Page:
The Department of Defense has ordered a review of dependent schools on military bases, including Dover AFB.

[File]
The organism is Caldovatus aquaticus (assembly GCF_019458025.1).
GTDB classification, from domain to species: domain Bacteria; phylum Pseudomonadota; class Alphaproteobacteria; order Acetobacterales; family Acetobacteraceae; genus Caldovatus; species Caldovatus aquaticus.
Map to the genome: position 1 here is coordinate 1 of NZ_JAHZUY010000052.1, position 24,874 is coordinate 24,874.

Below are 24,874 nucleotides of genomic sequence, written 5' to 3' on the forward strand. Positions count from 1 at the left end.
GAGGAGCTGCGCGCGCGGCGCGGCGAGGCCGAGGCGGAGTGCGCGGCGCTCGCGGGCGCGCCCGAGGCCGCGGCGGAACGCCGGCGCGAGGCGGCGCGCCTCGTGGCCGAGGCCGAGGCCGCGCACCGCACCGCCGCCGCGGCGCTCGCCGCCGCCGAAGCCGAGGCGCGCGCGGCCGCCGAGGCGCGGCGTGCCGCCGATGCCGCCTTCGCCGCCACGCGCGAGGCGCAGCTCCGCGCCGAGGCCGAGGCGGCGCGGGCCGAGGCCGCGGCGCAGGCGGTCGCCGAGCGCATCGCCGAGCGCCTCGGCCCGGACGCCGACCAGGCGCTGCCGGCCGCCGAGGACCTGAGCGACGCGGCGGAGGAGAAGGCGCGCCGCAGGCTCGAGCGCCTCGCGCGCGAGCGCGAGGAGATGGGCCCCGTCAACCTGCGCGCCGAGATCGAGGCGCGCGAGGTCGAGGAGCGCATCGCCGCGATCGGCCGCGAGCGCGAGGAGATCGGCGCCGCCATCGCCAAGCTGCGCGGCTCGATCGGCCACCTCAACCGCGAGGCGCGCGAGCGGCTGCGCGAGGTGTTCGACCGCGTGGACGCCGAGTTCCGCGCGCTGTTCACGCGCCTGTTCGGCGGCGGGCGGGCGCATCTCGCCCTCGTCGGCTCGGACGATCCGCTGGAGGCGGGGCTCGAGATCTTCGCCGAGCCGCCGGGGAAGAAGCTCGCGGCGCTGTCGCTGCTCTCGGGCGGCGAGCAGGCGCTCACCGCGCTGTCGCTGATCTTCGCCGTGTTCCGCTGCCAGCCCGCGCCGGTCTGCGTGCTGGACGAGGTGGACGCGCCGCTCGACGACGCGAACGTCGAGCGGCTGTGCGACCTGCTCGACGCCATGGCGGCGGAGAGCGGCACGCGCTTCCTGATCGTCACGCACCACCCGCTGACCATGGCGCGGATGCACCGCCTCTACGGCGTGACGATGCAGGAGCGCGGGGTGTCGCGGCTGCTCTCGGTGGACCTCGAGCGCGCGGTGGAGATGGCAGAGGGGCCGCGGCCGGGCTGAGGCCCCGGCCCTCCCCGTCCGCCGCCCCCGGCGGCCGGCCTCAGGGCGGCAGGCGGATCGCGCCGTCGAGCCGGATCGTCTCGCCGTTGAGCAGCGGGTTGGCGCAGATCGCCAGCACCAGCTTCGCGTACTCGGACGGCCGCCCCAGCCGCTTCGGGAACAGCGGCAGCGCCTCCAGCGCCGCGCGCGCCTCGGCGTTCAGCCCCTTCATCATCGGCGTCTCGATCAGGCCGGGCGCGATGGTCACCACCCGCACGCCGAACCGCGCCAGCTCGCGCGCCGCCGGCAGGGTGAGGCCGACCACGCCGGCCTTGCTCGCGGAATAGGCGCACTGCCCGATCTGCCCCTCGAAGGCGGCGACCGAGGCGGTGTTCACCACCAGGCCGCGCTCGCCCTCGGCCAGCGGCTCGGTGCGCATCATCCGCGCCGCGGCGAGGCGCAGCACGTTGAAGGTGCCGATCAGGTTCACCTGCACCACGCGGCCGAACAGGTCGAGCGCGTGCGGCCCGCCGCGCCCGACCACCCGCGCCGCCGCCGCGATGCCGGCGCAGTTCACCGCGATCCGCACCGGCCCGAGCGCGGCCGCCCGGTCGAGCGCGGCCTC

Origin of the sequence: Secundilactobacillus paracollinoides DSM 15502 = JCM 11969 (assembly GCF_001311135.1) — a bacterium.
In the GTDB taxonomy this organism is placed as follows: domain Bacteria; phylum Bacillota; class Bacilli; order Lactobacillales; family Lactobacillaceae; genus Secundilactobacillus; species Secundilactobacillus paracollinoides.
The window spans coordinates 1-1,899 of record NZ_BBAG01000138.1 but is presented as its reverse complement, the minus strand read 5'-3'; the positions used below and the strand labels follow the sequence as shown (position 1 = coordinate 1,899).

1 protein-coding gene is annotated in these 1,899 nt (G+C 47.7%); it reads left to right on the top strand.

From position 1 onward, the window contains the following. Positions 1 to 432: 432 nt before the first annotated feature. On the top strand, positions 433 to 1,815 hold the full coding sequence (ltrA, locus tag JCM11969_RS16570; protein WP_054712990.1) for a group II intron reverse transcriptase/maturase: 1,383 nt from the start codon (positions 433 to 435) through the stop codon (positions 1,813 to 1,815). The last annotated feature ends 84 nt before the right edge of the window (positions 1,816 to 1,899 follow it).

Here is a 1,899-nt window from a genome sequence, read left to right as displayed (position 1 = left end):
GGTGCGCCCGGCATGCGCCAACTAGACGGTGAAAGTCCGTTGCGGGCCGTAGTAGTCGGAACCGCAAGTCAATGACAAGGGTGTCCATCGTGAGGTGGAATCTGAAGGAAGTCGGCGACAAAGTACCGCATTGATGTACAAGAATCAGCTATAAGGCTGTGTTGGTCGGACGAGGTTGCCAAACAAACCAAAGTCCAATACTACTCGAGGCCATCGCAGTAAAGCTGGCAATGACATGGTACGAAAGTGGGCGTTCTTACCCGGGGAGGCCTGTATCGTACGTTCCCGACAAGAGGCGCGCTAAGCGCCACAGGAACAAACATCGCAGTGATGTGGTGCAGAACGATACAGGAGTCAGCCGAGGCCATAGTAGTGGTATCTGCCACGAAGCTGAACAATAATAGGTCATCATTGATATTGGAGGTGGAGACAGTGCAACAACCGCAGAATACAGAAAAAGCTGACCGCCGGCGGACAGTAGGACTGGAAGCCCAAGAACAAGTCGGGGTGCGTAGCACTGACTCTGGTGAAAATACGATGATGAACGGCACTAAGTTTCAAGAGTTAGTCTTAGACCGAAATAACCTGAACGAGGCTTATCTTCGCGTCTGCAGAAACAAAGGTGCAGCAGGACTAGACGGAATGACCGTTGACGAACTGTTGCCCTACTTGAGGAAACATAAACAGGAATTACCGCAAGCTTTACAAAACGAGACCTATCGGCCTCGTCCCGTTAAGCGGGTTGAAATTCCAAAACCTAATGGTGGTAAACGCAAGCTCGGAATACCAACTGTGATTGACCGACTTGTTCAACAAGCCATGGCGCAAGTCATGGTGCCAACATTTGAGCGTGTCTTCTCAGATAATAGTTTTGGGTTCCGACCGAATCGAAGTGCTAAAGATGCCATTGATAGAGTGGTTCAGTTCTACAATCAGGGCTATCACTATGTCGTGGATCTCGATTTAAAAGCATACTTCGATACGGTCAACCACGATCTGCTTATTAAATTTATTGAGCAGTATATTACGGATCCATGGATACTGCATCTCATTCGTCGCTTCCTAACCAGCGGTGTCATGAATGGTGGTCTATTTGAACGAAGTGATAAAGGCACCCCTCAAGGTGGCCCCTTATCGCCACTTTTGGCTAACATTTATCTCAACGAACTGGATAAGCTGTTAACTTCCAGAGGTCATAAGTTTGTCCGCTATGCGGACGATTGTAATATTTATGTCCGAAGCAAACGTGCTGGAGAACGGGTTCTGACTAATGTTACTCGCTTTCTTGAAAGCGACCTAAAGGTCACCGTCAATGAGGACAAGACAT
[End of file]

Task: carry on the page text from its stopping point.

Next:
The need for the Department of Defense to continue to operate dependent schools on military bases within the United States is coming under review by the Pentagon. The study, known as the Continental United States Educational Options Assessment, is being conducted by the National Defense Research Institute, aka the RAND Corporation, which analyzes defense-related issues. The $905,000 project will examine 60 schools on 15 military bases in the United States, as well as schools on military installations in three states that operate under contract with the DOD. One of those states is Delaware, where the Major George S. Welch Elementary and Dover Air Force Base Middle schools have had a contract with the Caesar Rodney School District since 1955. Both schools serve children of personnel living in the base housing area as well as dependents of active duty military personnel who live outside of base housing. CR School District Superintendent Dr. Kevin Fitzgerald said RAND already has reached out to his office with some preliminary information. “They told us it was just a formality, that there’s nothing specific to Dover or the CR district,” he said. “They’re basically looking to see if they’re getting the bang for the buck out of all the schools that provide services to military installations.” The system has gone through district-specific evaluations in the past, particularly when it comes time to renew its annual contract with the Department of Defense Education Activity, which oversees all schools directly serving military dependents. Although no date has been announced, Fitzgerald expects the RAND team to spend approximately five days meeting with school officials, parents, teachers and the command staff at Dover AFB. RAND is required to submit a final report covering the entire study by mid-2014; Pentagon officials then will consider a number of options for each school, which could include continuing the status quo, closure and transferring students to local districts or transitioning them to charter schools. Although not related to the upcoming study, Fitzgerald said the two base school buildings are among the oldest in the state and already have been targeted for replacement. “We’re on the list to have new schools built, but with sequestration and everything else, the list itself has been put in the desk drawer,” he said. “We’re hoping that Congress will make some decisions and allow new construction to take place.” Although he had no way of telling the outcome of the RAND study, Fitzgerald was upbeat about the schools’ future, primarily because they serve a unique population. “There’s a lot to say about the support our military children have while attending these schools,” he said. “With the wars and such, there are support groups to help them; we’re very sensitive about the needs of our military families. We take a great deal of pride in the support we provide these children when their parents are deployed.” “We think we provide a quality education for the students at Dover AFB,” he added. “I don’t see any drive to close these schools, but finances always are a big issue in Washington. “We’re always concerned, but we’re very optimistic.”